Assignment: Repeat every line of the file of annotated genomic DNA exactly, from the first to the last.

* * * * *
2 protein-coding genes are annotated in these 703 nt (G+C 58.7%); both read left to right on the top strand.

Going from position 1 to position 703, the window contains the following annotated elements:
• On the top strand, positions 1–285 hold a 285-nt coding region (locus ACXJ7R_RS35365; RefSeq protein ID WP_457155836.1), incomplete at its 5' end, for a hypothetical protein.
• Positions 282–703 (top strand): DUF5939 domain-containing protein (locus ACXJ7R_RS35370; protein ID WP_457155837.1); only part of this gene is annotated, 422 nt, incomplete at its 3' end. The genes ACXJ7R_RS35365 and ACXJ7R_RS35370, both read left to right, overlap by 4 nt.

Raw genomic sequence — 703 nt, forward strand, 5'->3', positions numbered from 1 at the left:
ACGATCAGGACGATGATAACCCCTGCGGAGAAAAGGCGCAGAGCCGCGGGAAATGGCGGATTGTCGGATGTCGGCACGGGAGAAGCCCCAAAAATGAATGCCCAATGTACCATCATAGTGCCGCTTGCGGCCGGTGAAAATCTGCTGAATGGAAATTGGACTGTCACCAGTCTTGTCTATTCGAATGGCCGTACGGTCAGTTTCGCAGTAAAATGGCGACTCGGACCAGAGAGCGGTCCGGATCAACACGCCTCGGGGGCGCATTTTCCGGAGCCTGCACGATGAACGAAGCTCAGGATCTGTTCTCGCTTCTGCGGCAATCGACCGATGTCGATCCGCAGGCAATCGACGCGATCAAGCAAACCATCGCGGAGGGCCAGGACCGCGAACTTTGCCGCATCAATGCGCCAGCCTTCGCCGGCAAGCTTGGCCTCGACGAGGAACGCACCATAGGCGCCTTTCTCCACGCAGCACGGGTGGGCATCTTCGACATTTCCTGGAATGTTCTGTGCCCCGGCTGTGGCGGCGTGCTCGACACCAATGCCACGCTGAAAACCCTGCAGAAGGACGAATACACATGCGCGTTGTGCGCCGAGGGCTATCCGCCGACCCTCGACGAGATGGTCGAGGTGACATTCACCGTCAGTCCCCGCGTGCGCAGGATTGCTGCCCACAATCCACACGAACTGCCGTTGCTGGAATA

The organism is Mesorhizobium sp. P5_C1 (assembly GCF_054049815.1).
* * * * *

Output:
2 protein-coding genes are annotated in these 703 nt (G+C 58.7%); both read left to right on the top strand.

Going from position 1 to position 703, the window contains the following annotated elements:
• On the top strand, positions 1–285 hold a 285-nt coding region (locus ACXJ7R_RS35365; RefSeq protein ID WP_457155836.1), incomplete at its 5' end, for a hypothetical protein.
• Positions 282–703 (top strand): DUF5939 domain-containing protein (locus ACXJ7R_RS35370; protein ID WP_457155837.1); only part of this gene is annotated, 422 nt, incomplete at its 3' end. The genes ACXJ7R_RS35365 and ACXJ7R_RS35370, both read left to right, overlap by 4 nt.

Raw genomic sequence — 703 nt, forward strand, 5'->3', positions numbered from 1 at the left:
ACGATCAGGACGATGATAACCCCTGCGGAGAAAAGGCGCAGAGCCGCGGGAAATGGCGGATTGTCGGATGTCGGCACGGGAGAAGCCCCAAAAATGAATGCCCAATGTACCATCATAGTGCCGCTTGCGGCCGGTGAAAATCTGCTGAATGGAAATTGGACTGTCACCAGTCTTGTCTATTCGAATGGCCGTACGGTCAGTTTCGCAGTAAAATGGCGACTCGGACCAGAGAGCGGTCCGGATCAACACGCCTCGGGGGCGCATTTTCCGGAGCCTGCACGATGAACGAAGCTCAGGATCTGTTCTCGCTTCTGCGGCAATCGACCGATGTCGATCCGCAGGCAATCGACGCGATCAAGCAAACCATCGCGGAGGGCCAGGACCGCGAACTTTGCCGCATCAATGCGCCAGCCTTCGCCGGCAAGCTTGGCCTCGACGAGGAACGCACCATAGGCGCCTTTCTCCACGCAGCACGGGTGGGCATCTTCGACATTTCCTGGAATGTTCTGTGCCCCGGCTGTGGCGGCGTGCTCGACACCAATGCCACGCTGAAAACCCTGCAGAAGGACGAATACACATGCGCGTTGTGCGCCGAGGGCTATCCGCCGACCCTCGACGAGATGGTCGAGGTGACATTCACCGTCAGTCCCCGCGTGCGCAGGATTGCTGCCCACAATCCACACGAACTGCCGTTGCTGGAATA

The organism is Mesorhizobium sp. P5_C1 (assembly GCF_054049815.1).